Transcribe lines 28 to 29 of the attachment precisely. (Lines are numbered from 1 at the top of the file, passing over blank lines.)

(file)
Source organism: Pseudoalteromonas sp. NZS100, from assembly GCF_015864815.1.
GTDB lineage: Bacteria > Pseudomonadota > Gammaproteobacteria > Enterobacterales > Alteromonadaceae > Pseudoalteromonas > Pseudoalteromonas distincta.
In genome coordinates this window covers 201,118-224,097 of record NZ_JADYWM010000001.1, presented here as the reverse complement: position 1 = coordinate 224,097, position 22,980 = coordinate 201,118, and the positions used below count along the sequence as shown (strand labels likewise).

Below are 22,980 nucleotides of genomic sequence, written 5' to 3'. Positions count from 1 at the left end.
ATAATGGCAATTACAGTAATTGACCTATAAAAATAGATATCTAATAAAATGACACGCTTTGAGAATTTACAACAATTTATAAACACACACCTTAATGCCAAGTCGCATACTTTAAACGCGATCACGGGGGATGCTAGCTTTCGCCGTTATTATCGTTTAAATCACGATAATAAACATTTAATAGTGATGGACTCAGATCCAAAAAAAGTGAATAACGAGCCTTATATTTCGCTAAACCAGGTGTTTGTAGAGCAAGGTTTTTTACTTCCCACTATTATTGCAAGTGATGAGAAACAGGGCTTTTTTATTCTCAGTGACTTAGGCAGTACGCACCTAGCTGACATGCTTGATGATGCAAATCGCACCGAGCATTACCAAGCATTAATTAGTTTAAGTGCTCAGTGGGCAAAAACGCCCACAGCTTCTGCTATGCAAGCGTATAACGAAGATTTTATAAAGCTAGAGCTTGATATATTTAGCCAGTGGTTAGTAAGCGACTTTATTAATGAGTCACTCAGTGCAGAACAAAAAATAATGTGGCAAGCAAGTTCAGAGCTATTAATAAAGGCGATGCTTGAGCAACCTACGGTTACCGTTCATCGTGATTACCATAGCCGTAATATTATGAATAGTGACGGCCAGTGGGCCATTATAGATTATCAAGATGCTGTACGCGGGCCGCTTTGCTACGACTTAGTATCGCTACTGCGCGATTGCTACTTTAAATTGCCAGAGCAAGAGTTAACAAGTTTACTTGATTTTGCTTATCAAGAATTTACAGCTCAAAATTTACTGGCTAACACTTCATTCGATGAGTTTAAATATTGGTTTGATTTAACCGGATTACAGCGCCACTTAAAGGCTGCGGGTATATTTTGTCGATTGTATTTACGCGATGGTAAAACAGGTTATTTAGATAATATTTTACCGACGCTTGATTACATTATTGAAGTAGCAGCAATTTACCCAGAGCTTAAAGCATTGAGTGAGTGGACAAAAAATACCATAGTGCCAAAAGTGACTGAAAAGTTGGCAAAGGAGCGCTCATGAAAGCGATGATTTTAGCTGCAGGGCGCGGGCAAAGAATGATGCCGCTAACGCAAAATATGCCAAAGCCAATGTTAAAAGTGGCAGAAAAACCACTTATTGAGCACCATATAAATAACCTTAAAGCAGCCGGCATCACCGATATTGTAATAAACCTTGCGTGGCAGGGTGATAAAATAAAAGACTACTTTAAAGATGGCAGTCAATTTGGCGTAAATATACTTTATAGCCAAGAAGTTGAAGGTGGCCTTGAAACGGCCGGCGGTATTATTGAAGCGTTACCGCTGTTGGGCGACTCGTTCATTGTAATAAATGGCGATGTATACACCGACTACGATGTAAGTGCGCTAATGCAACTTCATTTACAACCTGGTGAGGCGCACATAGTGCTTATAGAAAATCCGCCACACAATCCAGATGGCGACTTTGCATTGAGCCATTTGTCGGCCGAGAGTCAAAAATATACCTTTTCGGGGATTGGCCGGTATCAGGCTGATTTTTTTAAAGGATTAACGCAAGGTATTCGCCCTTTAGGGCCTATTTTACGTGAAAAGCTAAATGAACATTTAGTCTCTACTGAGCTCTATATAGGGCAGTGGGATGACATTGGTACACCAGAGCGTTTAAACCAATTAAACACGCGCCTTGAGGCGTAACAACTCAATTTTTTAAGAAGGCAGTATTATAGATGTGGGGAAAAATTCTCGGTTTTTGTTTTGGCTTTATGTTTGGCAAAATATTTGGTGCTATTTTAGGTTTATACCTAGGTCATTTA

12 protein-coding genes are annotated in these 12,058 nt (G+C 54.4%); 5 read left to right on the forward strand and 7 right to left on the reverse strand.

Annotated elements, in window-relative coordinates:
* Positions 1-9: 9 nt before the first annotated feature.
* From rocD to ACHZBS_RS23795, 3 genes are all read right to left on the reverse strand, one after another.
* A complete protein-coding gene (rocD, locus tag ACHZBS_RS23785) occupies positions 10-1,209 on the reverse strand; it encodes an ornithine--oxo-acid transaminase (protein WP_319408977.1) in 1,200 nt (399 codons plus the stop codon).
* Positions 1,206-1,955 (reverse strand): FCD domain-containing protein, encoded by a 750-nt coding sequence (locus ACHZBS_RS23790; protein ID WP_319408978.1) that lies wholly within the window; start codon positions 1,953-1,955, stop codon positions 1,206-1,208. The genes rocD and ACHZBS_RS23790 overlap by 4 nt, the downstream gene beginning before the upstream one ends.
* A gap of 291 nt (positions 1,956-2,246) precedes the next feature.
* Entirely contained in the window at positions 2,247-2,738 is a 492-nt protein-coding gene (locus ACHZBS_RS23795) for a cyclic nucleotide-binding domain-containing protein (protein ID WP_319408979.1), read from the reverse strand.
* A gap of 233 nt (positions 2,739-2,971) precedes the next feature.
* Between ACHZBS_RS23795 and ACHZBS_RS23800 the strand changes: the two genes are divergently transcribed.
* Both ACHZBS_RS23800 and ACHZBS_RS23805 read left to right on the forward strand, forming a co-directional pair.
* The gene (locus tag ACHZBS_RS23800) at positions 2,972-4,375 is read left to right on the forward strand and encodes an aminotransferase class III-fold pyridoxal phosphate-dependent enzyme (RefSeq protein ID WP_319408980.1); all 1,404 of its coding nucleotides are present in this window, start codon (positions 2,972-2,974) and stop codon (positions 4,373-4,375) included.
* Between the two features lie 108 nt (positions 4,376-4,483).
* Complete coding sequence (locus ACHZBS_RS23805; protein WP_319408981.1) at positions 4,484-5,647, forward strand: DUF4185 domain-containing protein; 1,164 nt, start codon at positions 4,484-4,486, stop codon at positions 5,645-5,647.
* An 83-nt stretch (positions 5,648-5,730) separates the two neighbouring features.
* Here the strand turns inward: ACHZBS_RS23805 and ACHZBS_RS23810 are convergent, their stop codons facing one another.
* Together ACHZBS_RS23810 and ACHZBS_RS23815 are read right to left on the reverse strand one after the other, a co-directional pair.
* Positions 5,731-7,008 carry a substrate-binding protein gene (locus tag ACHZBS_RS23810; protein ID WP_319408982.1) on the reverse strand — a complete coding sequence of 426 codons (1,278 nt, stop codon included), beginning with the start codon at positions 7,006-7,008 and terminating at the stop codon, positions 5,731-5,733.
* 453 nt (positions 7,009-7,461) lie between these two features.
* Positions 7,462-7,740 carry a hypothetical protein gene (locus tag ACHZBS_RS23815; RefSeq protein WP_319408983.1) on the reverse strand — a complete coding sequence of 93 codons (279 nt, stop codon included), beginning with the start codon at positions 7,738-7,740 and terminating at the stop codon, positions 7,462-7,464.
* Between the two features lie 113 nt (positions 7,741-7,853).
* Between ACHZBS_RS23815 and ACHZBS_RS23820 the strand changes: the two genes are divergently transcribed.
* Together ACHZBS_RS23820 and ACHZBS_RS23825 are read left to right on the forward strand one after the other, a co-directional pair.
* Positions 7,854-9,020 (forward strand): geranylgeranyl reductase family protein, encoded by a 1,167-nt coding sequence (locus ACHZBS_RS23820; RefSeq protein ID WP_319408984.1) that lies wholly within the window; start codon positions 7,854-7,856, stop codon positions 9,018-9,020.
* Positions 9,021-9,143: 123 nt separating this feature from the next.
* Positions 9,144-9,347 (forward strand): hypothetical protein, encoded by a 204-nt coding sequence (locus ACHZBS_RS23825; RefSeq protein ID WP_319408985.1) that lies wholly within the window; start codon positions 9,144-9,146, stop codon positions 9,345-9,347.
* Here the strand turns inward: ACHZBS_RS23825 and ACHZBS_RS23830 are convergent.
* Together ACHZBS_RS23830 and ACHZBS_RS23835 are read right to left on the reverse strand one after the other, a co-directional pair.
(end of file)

* Together ACHZBS_RS23820 and ACHZBS_RS23825 are read left to right on the forward strand one after the other, a co-directional pair.
* Positions 7,854-9,020 (forward strand): geranylgeranyl reductase family protein, encoded by a 1,167-nt coding sequence (locus ACHZBS_RS23820; RefSeq protein ID WP_319408984.1) that lies wholly within the window; start codon positions 7,854-7,856, stop codon positions 9,018-9,020.